UK - More than three-quarters of UK commercial real estate loans could be in breach of their loan to value (LTV) covenants and there could be up to £50bn (€57bn) of negative equity in the market, according to William Newsom, head of valuation at Savills.

Speaking at Savills' annual property financing presentation in London, Newsom aired his cynicism of recent research, citing respective estimates from De Montfort University and Barclays Capital suggesting 6.5% of loans and more than 5% of sterling-denominated commercial mortgage-backed securities (CMBS) are in breach as "rubbish".

"My guess is that at least 75% of all loans are in breach of at least the LTV covenant - if one existed in the first place," he said.

Newsom also stated that the average LTV of all investment loans granted during 2004-07 now stands at more than 100%, while the average for all loans granted during the previous five years exceeds 85%.

Total negative equity in UK commercial real estate, meanwhile, could be anything from £38bn to £50bn, he said, if you account for development lending, which is likely to be "further underwater" than investment loans.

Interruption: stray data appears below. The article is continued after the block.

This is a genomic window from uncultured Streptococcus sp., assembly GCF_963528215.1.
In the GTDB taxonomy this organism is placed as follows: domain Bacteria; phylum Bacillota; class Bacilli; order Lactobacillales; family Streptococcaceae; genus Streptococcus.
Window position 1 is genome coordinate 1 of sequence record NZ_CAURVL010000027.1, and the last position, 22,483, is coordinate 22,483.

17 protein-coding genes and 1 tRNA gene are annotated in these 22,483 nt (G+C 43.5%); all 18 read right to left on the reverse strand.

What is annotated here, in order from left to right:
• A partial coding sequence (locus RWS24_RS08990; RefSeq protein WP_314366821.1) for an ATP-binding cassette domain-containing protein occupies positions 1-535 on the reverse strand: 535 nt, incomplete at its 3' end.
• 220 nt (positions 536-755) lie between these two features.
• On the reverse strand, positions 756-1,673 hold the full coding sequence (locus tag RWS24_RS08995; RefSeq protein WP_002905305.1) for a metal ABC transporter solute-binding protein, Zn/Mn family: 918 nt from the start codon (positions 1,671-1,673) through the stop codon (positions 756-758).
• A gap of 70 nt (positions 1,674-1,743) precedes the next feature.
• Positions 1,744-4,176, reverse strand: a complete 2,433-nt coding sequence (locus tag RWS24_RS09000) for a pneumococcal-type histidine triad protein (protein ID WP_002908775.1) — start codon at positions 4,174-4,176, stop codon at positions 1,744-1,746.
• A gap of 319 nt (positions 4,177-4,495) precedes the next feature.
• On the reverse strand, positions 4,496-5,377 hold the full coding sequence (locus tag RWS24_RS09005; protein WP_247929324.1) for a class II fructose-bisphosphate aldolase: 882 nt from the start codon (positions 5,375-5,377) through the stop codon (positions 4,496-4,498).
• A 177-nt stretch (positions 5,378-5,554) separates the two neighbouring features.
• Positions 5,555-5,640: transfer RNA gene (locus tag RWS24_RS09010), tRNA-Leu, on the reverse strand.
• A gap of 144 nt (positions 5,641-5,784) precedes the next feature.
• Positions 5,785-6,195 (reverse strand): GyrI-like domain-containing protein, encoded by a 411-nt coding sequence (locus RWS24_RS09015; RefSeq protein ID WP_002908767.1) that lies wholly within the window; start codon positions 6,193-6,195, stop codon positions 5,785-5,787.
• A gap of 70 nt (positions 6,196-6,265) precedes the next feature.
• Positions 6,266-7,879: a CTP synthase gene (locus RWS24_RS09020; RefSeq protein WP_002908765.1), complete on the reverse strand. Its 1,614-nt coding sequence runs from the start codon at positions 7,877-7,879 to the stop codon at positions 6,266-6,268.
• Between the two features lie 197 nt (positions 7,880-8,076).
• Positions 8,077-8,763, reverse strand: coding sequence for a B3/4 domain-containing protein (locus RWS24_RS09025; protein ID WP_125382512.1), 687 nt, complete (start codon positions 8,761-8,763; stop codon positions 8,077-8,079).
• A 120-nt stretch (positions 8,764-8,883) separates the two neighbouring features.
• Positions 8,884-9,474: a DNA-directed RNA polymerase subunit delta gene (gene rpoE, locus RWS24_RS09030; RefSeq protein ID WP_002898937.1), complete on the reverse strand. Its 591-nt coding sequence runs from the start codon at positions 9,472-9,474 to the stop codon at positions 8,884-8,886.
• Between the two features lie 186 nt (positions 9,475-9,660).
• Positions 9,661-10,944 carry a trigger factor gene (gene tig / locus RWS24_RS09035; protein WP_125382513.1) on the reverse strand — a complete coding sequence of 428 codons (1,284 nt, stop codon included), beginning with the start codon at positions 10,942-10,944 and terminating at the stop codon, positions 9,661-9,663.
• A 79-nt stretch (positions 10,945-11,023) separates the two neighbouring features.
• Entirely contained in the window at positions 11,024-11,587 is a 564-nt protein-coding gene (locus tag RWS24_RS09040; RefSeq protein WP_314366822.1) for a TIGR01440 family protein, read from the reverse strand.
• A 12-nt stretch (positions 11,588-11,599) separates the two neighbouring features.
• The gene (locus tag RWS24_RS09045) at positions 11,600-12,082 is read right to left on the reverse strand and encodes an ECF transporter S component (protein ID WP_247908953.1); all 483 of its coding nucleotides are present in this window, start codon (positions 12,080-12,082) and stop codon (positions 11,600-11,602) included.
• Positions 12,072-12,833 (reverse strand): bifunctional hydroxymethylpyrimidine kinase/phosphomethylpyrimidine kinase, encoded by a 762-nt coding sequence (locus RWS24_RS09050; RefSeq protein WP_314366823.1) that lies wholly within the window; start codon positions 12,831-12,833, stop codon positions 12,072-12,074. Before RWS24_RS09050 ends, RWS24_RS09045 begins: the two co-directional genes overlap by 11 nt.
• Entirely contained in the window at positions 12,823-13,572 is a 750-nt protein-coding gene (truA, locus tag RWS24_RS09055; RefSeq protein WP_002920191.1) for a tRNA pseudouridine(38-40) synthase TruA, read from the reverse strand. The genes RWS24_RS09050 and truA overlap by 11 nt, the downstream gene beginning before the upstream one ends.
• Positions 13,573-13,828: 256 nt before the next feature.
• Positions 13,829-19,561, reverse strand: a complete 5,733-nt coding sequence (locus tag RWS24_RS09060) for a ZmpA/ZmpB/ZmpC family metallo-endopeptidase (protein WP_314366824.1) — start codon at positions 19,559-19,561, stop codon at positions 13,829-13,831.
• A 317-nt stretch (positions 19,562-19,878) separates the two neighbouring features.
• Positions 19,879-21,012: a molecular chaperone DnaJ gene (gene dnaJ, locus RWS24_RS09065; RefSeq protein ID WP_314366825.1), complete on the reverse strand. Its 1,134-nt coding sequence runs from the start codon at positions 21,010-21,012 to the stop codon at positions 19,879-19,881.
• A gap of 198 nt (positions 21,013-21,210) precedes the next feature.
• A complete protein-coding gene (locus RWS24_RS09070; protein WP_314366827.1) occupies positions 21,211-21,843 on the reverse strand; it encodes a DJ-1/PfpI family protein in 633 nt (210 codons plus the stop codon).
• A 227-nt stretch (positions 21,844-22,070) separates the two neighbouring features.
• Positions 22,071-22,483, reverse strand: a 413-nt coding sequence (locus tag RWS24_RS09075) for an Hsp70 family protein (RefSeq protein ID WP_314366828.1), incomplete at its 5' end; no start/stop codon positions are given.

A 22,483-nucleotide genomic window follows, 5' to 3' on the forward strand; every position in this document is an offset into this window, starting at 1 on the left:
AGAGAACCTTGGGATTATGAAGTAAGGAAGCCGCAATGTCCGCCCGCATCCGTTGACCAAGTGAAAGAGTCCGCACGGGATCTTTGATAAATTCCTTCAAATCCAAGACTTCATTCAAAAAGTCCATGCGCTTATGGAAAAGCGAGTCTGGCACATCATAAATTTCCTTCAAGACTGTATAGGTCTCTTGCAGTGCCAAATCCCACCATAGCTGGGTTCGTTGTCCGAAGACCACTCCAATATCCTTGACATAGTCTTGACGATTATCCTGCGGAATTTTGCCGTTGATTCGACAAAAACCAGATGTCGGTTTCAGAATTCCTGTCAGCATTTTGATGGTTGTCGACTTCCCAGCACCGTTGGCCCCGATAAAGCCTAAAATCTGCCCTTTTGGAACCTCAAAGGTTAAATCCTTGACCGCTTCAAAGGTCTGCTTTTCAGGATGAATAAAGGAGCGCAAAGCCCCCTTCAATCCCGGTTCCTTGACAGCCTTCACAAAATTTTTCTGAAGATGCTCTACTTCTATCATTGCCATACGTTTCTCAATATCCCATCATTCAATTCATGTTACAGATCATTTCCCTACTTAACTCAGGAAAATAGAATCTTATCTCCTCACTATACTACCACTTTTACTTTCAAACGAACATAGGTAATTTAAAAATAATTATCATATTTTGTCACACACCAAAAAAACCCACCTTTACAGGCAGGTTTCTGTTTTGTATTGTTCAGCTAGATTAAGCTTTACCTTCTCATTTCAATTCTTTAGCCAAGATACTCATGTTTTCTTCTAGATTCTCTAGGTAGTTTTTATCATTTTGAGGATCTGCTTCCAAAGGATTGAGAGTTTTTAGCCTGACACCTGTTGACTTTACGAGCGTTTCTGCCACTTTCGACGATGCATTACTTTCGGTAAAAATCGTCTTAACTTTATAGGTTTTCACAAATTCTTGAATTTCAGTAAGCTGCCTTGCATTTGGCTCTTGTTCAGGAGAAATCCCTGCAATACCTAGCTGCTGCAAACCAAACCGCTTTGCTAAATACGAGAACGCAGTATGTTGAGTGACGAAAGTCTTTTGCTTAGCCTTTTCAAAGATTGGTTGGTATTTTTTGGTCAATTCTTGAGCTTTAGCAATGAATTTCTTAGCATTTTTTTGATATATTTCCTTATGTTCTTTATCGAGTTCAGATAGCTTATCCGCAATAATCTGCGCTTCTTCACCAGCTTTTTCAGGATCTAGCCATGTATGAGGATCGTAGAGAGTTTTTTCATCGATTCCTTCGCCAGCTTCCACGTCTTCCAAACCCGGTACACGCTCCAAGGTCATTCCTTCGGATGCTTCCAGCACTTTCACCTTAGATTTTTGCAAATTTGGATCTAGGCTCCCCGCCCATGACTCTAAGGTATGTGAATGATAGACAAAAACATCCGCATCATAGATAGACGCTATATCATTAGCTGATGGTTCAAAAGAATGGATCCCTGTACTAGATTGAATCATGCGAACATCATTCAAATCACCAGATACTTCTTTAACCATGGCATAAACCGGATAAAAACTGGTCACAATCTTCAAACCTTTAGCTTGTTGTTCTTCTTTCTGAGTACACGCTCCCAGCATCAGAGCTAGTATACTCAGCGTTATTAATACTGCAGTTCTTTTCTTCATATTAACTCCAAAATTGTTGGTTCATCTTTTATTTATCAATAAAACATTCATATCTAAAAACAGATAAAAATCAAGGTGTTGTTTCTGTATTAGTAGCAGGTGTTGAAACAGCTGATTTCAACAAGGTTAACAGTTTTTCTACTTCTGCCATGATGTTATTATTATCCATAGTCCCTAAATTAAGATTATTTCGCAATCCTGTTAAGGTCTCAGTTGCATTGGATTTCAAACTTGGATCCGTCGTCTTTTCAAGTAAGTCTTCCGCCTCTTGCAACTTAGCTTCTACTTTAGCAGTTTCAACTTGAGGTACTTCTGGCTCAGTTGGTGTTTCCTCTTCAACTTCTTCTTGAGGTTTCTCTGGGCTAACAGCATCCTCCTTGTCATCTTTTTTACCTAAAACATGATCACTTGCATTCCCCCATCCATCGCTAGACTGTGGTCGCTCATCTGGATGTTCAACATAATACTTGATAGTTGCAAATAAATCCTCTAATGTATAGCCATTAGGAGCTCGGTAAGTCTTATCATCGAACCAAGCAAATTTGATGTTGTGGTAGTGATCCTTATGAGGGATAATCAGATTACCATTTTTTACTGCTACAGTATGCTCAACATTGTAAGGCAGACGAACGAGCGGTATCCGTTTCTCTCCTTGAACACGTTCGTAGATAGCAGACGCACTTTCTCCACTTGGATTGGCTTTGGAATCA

Newsom was speaking to an audience of lenders who had attended to hear his thoughts on the theme ‘strategies for lenders: buy, sell or hold'.

However, he was fairly blunt on the question of how lenders will manage to get their money back from UK real estate loans. "For the most part, they won't," he said.

Most of the debt in the system will stay there for the short- to medium-term, Newsom predicted.

"Debt is locked into the sector and lenders need to work towards stabilisation to see a return on their money," he said.

"Deleveraging at this stage will result in significant losses and so we are seeing lenders sticking with existing customers and extending loans by one, two, three, five and in one case even eight years."

Newsom listed 22 organisations prepared to lend against UK real estate to new customers in 2009 - almost double the number listed by Savills in March.

He said the "names ebb and flow, week by week", but he had detected "an easing of the market, despite continuing negativity in certain quarters".